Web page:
Vegetables boiled in water. Yep, that’s all it is, easy peasy. Making your own vegetable stock at home is one of the fundamental kitchen processes that you just have to do now and again. It’s so easy, it doesn’t use up much time and it’s basically impossible to overcook. And if you have left over vegetables, peering over the edge of the compost, it’s a super efficient use of them before they go. Now, although there are some traditional staples used to make vegetable stock, such as carrots and onions, you can actually use whatever you want. Just remember that the vegetables you use will have an effect on the flavour, colour and clarity of your final broth. So beetroot …come and read more!
Good morning campers! I hope you’re having a lovely Sunday morning. It’s a clear, crisp, late winter morning here, with daffodils dancing in the breeze outside my window, so why am I sitting at a computer posting recipes for you all… good question! The reason is because today’s recipe is an utterly delicious vegetarian chilli with a smokey twist, giving it an extra dimension of flavour, and I’ve just got to share it with you. This hot, warming dish has proven to be a repeat hit at home on these cold nights, by doubling up the recipe to make a big pot-full it’s kept us stocked in flavour-filled, easy midweek dinners on a few occasions. …come and read more!
So, first take a pack of King-size Rizlas. Ooops, wrong kind of smoking! Ignore that. Let’s start again. Underage Smokers When I was growing up, smoked food meant a couple of things to me. Firstly, it meant smoked salmon, those luscious pink slithers of rich flavour, associations of good times and parties; Christmas, family birthdays and the like. Also kippers, those stinky, smoked breakfast fish that my Dad ate and I also grew to love. As a young lad on a family camping holiday in Suffolk, we once stopped at a small smokery, where I saw a cupboard full of herrings hung out, being smoked into kippers. We bought some, and had them for breakfast the next day, …come and read more!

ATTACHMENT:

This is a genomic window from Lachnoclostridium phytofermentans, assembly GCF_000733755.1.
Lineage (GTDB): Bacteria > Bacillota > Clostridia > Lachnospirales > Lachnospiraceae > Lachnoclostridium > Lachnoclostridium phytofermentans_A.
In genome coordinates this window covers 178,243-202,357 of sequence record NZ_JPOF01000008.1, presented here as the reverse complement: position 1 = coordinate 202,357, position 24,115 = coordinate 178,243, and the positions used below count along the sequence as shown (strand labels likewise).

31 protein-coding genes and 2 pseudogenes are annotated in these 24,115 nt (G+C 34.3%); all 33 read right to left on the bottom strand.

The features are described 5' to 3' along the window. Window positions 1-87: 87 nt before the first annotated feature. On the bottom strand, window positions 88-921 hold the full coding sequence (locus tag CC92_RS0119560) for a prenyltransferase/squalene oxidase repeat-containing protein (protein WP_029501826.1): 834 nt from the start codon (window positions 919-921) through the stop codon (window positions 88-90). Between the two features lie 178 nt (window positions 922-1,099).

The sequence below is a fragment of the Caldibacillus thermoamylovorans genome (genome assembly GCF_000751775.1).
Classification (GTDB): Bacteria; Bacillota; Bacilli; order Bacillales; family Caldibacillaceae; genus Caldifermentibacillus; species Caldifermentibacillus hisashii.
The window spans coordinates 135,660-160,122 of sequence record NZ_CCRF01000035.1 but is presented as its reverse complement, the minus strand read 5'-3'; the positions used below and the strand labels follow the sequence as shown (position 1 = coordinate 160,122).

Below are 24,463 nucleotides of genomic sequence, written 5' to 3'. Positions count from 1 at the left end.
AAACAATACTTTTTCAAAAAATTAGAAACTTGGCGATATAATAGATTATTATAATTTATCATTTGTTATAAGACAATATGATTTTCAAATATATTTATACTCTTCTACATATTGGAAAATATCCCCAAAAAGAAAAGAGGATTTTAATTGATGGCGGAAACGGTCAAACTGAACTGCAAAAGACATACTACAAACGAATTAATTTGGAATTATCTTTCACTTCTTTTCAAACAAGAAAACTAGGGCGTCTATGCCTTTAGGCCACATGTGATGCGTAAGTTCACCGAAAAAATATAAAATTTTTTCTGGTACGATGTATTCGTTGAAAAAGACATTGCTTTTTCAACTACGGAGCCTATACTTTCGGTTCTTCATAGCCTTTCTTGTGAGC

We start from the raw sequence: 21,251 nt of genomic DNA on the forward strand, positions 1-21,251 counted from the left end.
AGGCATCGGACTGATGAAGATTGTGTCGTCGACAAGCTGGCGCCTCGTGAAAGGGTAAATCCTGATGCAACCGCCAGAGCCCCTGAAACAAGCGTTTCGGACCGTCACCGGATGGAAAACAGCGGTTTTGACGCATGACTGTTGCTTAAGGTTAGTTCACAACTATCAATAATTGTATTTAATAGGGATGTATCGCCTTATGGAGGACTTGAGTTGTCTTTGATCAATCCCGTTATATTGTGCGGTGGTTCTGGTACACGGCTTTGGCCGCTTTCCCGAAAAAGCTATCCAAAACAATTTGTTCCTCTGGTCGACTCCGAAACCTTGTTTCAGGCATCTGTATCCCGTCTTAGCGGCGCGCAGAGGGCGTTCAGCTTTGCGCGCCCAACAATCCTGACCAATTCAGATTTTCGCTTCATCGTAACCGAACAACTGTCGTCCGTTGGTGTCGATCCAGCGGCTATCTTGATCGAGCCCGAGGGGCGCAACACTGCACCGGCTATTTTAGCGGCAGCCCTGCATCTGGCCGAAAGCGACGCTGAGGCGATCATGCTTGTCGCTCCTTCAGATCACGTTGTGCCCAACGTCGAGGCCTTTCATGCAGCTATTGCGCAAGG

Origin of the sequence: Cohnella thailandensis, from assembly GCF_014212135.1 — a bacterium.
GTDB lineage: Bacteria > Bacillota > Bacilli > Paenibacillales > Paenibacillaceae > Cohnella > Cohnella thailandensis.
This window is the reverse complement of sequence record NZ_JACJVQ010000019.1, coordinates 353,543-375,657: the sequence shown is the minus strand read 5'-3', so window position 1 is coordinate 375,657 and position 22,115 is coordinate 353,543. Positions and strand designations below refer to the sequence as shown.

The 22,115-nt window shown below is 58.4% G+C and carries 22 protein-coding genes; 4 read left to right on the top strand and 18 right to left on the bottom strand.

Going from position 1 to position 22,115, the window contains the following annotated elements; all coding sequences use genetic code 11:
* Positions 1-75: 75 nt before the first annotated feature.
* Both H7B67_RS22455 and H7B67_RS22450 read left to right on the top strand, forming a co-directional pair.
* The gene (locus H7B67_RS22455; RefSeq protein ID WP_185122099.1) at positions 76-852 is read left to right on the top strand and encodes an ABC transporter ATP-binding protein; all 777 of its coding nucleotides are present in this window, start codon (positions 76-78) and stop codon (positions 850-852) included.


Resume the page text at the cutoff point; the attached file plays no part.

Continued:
Occasionally, I spend some time online reading other food blogs (although I try not to, as it’s an endless task). Quite often, as I work my way through the first few sentences or even paragraphs of a post, I find the introduction is some kind of whimsical, limp wrested observation which has little or no relevance to the subject in hand; food. It reminds me of listening to dreary, insipid sermons at church*, where awful analogies were dragged out, such as comparing God to a carrier bag, because carrier bags are very useful in our day to day life, they hold our food and keep everything together. You could feel that every last thread of energy that could be summoned had been twisted …come and read more!
I love making things that take a long time. Although, let me qualify that – I’m less keen on fiddly or awkward processes, as they send my blood pressure due North. What I like is the gradual process of change and development that occurs over long periods. Because long, slow cooking processes normally mean that you’re allowing rich, strong flavours to develop. I’m also a big fan of basic ingredients, the things that we buy off the shelf, but which can be made at home. However we normally get them from the supermarket because funnily enough, they take a long time to make! Sun dried tomatoes fall squarely into that category. If my North London location was blessed with a Mediterranean …come and read more!